Luhn algorithm

Luhn algorithm

The Luhn algorithm or Luhn formula, also known as the "modulus 10" or "mod 10" algorithm, is a simple checksum formula used to validate a variety of identification numbers, such as credit card numbers, IMEI numbers, National Provider Identifier numbers in US and Canadian Social Insurance Numbers. It was created by IBM scientist Hans Peter Luhn and described in U.S. Patent No. 2,950,048, filed on January 6, 1954, and granted on August 23, 1960.

The algorithm is in the public domain and is in wide use today. It is specified in ISO/IEC 7812-1.[1] It is not intended to be a cryptographically secure hash function; it was designed to protect against accidental errors, not malicious attacks. Most credit cards and many government identification numbers use the algorithm as a simple method of distinguishing valid numbers from collections of random digits.

Contents

Strengths and weaknesses

The Luhn algorithm will detect any single-digit error, as well as almost all transpositions of adjacent digits. It will not, however, detect transposition of the two-digit sequence 09 to 90 (or vice versa). It will detect 7 of the 10 possible twin errors (it will not detect 2255, 3366 or 4477).

Other, more complex check-digit algorithms (such as the Verhoeff algorithm) can detect more transcription errors. The Luhn mod N algorithm is an extension that supports non-numerical strings.

Because the algorithm operates on the digits in a right-to-left manner and zero digits affect the result only if they cause shift in position, zero-padding the beginning of a string of numbers does not affect the calculation. Therefore, systems that pad to a specific number of digits by converting 1234 to 0001234 (for instance) can perform Luhn validation before or after the padding and achieve the same result.

The algorithm appeared in a US Patent for a hand-held, mechanical device for computing the checksum. It was therefore required to be rather simple. The device took the mod 10 sum by mechanical means. The substitution digits, that is, the results of the double and reduce procedure, were not produced mechanically. Rather, the digits were marked in their permuted order on the body of the machine.

Informal explanation

The formula verifies a number against its included check digit, which is usually appended to a partial account number to generate the full account number. This account number must pass the following test:

  1. Counting from the check digit, which is the rightmost, and moving left, double the value of every second digit.
  2. Sum the digits of the products (e.g., 10 = 1 + 0 = 1, 14 = 1 + 4 = 5) together with the undoubled digits from the original number.
  3. If the total modulo 10 is equal to 0 (if the total ends in zero) then the number is valid according to the Luhn formula; else it is not valid.

Assume an example of an account number "7992739871" that will have a check digit added, making it of the form 7992739871x:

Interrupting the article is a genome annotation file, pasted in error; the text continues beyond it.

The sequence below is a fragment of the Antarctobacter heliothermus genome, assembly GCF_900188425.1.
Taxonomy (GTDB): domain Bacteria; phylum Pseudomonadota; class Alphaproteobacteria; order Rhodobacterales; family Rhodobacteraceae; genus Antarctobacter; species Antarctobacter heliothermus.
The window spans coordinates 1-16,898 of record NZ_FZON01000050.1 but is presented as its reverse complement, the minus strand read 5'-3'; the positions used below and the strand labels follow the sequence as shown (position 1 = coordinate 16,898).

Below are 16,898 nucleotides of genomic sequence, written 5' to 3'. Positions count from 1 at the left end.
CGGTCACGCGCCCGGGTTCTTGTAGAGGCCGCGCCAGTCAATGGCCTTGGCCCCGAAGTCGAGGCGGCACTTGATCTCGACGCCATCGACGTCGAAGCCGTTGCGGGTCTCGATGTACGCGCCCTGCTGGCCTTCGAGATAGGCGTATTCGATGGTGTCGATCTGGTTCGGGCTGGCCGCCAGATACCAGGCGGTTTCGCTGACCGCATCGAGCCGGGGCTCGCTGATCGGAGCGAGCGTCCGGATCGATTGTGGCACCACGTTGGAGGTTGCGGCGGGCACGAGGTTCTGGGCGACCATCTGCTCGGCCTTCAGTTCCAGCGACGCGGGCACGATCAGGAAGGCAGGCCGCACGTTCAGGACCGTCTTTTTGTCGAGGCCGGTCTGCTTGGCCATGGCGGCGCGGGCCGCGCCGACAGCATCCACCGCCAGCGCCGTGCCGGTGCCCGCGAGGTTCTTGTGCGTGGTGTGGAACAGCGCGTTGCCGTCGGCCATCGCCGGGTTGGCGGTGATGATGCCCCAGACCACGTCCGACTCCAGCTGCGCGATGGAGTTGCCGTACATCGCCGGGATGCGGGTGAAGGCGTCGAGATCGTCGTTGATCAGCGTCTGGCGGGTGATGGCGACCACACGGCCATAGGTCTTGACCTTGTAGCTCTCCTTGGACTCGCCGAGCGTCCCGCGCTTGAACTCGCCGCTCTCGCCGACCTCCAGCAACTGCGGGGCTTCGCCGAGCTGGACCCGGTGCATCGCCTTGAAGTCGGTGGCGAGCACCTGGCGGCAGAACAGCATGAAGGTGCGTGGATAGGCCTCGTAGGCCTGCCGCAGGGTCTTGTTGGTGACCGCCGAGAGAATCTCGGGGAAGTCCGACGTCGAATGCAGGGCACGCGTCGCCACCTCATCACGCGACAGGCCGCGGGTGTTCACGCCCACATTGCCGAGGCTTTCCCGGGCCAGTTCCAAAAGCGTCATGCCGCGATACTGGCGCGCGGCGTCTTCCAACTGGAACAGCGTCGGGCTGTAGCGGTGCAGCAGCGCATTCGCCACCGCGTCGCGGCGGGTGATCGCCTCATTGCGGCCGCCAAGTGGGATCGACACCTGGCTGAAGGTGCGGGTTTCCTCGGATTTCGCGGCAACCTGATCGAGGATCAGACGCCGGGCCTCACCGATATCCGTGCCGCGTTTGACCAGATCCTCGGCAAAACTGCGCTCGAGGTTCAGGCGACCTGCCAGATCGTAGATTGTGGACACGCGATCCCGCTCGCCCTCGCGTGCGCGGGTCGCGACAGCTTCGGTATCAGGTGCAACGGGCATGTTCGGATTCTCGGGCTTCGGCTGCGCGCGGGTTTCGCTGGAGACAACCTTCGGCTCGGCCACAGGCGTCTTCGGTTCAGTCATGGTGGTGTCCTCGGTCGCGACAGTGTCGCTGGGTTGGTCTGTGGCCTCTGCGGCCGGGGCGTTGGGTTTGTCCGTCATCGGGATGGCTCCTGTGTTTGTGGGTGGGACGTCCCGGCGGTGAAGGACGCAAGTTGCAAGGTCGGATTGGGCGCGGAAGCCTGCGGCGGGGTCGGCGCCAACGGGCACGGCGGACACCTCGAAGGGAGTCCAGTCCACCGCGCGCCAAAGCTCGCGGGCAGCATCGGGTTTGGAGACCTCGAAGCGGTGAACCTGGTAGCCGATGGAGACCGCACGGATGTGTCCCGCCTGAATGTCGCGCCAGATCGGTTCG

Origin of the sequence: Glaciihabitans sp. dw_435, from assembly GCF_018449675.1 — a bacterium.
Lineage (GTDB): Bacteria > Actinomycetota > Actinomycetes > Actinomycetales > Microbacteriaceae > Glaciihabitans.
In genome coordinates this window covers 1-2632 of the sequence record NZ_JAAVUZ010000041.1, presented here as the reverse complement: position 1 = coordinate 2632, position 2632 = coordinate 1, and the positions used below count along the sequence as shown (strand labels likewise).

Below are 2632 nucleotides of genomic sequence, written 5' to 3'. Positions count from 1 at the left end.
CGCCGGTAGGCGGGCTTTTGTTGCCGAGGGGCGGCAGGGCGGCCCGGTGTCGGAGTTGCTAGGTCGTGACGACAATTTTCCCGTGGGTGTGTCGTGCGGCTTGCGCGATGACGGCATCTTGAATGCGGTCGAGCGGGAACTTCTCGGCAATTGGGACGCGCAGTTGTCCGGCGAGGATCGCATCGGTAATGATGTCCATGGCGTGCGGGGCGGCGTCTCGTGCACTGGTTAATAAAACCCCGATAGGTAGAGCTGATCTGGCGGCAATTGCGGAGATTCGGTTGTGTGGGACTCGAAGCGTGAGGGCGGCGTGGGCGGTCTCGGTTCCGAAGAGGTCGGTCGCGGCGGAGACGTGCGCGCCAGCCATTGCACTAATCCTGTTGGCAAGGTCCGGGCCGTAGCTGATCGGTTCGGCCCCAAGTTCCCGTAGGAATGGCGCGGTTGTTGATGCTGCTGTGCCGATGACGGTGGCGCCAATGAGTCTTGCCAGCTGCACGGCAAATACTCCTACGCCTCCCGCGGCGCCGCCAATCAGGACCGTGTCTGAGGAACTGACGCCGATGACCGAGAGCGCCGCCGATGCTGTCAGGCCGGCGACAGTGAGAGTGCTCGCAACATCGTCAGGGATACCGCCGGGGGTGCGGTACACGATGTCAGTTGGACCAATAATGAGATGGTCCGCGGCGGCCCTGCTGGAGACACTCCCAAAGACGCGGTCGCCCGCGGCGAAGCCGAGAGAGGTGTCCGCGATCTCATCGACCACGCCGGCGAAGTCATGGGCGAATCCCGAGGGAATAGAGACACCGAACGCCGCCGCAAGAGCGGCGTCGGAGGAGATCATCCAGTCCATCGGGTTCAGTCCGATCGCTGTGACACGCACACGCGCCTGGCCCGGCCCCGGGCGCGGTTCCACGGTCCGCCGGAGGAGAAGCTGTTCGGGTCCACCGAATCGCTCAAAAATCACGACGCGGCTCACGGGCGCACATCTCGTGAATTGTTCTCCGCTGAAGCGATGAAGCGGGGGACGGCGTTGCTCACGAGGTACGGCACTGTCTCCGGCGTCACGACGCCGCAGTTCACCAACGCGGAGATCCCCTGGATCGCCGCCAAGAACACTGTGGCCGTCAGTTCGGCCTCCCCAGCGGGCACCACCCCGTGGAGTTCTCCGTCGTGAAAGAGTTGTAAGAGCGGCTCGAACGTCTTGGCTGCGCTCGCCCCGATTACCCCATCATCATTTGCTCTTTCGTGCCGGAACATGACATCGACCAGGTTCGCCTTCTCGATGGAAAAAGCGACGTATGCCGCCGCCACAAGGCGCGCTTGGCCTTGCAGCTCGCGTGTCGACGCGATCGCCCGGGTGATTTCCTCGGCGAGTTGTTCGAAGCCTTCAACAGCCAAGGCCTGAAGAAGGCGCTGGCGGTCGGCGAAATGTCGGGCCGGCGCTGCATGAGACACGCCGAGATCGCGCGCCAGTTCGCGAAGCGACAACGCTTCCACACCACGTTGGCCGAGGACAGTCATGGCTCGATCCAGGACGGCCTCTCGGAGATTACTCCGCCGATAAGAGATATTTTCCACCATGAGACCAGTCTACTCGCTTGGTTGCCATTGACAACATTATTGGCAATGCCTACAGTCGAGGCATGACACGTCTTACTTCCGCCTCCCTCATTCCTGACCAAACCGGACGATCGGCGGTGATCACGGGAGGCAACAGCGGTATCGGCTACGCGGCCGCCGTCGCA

Account number 7 9 9 2 7 3 9 8 7 1 x
Double every other 7 18 9 4 7 6 9 16 7 2 x
Sum of digits 7 9 9 4 7 6 9 7 7 2 =67

The check digit (x) is obtained by computing the sum of digits modulo 10 and then computing 10 less that value modulo 10 (so that's: ((10 - (67 mod 10)) mod 10)). In layman's terms:

  1. Compute the sum of the digits (67).
  2. Divide by 10, and hold on to the remainder (7).
  3. Compute 10 minus the remainder from the previous step (3).
  4. The result is your check digit. If the answer is "10", you use 0. (shortcut for computing decimal modulus)

This, makes the full account number read 79927398713.

The account number 79927398713 in turn is validated as follows:

  1. Double every second digit, from the rightmost: (1×2) = 2, (8×2) = 16, (3×2) = 6, (2×2) = 4, (9×2) = 18
  2. Sum all the individual digits (digits in parentheses are the products from Step 1): 3 + (2) + 7 + (1+6) + 9 + (6) + 7 + (4) + 9 + (1+8) + 7 = 70
  3. Take the sum modulo 10: 70 mod 10 = 0; the account number is possibly valid.

Note: because modulo's properties, you can apply the modulo operation as you add each digit, so you only have to store the last digit in your head. So in this example, instead of counting up to 70, you can track the remainder as you add the digits (and you end up at 0 instead of 70). So your running count becomes: 3, 5, 2, 3, 9, 8, 4, 1, 5, 4, 5, 3, 0.

Implementation of standard Mod 10

Verification of the check digit

In Python:

def is_luhn_valid(cc):
    num = map(int, str(cc))
    return sum(num[::-2] + [sum(divmod(d * 2, 10)) for d in num[-2::-2]]) % 10 == 0

Calculation of the check digit

The above implementations check the validity of an input with a check digit. Calculating the check digit requires only a slight adaptation of the algorithm—namely:

  1. Switch the odd / even multiplication.
  2. If the (sum mod 10) == 0, then the check digit is 0
  3. Else, the check digit = 10 - (sum mod 10)

In Python:

def calculate_luhn(cc):
    num = map(int, str(cc))
    check_digit = 10 - sum(num[-2::-2] + [sum(divmod(d * 2, 10)) for d in num[::-2]]) % 10
    return 0 if check_digit == 10 else check_digit

Other implementations

See also

References

  1. ^ ISO/IEC 7812-1:2006 Identification cards -- Identification of issuers -- Part 1: Numbering system

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